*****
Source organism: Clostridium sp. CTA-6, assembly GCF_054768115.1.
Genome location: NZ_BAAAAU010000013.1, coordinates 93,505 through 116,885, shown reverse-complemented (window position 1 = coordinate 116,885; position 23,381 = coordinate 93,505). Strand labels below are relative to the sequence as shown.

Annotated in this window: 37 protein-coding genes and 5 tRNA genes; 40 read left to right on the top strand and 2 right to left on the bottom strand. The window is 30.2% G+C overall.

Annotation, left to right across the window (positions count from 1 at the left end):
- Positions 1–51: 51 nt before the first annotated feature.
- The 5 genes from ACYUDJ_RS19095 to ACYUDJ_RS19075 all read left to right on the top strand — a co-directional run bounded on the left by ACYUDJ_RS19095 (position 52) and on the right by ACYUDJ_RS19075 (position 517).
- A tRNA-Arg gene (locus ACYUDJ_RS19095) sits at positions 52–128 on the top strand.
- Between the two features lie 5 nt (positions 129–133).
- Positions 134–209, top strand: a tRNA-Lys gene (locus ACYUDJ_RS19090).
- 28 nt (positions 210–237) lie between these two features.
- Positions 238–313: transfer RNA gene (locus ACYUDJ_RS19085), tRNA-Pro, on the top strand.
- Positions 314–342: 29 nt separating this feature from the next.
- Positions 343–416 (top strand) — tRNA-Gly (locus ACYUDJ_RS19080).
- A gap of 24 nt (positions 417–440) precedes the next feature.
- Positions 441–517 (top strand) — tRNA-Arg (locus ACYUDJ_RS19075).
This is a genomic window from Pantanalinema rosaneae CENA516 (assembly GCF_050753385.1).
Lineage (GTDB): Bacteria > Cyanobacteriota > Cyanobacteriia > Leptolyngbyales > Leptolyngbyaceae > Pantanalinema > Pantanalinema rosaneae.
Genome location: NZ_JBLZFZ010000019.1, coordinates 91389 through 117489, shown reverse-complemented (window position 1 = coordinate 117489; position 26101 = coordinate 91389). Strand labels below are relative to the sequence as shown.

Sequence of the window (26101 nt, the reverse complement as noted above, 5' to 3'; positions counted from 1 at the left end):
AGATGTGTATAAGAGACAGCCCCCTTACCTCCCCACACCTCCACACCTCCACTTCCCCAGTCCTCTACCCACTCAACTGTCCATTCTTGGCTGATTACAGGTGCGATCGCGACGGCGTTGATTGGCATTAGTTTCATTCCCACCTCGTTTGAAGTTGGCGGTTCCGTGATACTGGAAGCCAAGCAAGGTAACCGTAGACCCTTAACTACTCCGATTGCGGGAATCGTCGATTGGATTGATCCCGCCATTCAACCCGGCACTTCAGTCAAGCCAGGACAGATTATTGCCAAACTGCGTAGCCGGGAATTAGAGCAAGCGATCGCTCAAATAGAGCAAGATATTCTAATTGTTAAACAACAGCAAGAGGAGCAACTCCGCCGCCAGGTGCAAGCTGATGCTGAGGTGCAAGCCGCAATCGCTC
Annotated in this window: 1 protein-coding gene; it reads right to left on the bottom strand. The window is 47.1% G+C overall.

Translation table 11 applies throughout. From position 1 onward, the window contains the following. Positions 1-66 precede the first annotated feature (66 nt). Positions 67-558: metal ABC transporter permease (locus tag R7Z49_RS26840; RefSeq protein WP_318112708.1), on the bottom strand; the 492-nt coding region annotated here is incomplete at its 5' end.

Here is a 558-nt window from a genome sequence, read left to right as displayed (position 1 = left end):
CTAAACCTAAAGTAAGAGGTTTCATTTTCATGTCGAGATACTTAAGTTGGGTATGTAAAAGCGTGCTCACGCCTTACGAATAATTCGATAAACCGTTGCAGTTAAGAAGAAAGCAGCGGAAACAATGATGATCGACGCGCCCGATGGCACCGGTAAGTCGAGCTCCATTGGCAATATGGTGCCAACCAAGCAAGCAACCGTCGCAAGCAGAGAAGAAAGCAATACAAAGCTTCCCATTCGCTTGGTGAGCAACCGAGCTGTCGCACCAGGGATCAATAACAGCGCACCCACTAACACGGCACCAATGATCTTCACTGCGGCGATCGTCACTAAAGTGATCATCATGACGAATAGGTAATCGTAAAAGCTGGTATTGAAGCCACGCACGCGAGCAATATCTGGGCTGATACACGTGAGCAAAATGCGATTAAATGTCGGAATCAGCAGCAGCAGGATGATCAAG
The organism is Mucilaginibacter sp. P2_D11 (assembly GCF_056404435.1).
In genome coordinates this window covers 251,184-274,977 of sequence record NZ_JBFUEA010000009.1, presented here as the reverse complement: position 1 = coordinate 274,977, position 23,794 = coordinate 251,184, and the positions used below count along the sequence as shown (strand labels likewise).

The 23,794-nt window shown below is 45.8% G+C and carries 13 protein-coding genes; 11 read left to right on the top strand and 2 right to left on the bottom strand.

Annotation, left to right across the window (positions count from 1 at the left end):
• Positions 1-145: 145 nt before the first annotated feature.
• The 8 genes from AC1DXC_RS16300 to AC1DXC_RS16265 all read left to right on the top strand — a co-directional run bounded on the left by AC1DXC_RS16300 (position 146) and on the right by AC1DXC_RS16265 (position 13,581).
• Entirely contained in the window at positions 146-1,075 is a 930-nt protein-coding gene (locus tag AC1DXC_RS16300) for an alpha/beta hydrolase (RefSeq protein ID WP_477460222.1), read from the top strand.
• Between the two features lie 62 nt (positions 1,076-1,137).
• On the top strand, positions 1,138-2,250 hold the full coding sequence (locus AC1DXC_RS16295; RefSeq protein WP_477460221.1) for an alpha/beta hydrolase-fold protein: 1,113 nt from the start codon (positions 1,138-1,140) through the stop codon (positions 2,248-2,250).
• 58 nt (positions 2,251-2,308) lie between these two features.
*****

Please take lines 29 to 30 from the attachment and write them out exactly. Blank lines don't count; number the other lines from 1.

• Positions 1-145: 145 nt before the first annotated feature.
• The 8 genes from AC1DXC_RS16300 to AC1DXC_RS16265 all read left to right on the top strand — a co-directional run bounded on the left by AC1DXC_RS16300 (position 146) and on the right by AC1DXC_RS16265 (position 13,581).